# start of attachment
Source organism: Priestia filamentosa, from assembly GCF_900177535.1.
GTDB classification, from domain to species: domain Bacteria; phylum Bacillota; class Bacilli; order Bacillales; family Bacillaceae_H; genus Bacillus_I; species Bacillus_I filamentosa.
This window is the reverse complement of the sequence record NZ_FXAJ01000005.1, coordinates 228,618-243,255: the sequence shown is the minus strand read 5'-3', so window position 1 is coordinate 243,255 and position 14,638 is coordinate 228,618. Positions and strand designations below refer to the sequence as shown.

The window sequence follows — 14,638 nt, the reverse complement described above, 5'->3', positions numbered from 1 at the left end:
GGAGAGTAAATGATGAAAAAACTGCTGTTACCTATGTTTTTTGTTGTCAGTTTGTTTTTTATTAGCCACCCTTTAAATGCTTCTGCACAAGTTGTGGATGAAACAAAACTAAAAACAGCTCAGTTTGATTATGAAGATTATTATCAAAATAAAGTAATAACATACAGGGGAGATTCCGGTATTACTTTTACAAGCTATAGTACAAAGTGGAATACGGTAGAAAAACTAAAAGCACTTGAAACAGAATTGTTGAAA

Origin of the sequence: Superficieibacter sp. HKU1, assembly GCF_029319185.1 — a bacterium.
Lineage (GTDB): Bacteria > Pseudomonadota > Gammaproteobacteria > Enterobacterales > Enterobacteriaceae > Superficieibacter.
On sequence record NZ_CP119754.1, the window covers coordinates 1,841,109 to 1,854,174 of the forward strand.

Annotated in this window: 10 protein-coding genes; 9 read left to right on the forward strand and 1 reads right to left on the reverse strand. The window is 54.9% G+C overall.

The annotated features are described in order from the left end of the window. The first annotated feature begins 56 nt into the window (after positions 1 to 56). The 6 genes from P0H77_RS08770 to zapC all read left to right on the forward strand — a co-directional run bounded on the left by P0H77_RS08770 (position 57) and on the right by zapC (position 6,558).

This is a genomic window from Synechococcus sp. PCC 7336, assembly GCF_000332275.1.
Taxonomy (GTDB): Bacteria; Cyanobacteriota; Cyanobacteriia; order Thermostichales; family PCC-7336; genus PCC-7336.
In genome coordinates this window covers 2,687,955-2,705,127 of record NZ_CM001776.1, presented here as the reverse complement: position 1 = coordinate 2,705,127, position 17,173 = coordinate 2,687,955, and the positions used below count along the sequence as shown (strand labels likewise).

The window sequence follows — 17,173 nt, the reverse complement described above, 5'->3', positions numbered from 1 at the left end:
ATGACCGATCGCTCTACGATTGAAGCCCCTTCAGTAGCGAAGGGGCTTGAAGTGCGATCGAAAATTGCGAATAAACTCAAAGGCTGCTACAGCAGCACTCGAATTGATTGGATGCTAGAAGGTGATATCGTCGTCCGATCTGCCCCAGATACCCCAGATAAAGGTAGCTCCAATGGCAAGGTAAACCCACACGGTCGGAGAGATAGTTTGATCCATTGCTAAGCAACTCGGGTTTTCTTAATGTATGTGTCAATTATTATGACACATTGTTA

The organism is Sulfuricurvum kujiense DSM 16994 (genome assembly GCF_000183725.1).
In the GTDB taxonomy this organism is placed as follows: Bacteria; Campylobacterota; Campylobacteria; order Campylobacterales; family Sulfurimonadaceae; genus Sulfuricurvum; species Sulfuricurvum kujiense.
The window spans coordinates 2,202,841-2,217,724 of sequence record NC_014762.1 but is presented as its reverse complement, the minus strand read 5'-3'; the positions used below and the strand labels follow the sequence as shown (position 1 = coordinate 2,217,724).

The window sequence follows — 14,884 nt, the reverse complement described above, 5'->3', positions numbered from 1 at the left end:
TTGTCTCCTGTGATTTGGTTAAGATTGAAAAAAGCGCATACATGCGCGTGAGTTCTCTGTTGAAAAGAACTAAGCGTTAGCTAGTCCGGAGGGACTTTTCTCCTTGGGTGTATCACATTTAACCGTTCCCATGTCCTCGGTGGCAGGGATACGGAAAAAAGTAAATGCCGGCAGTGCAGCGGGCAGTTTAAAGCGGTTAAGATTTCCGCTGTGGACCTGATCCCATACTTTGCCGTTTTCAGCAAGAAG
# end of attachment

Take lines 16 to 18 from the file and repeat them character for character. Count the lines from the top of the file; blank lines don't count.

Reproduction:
The organism is Sulfuricurvum kujiense DSM 16994 (genome assembly GCF_000183725.1).
In the GTDB taxonomy this organism is placed as follows: Bacteria; Campylobacterota; Campylobacteria; order Campylobacterales; family Sulfurimonadaceae; genus Sulfuricurvum; species Sulfuricurvum kujiense.
The window spans coordinates 2,202,841-2,217,724 of sequence record NC_014762.1 but is presented as its reverse complement, the minus strand read 5'-3'; the positions used below and the strand labels follow the sequence as shown (position 1 = coordinate 2,217,724).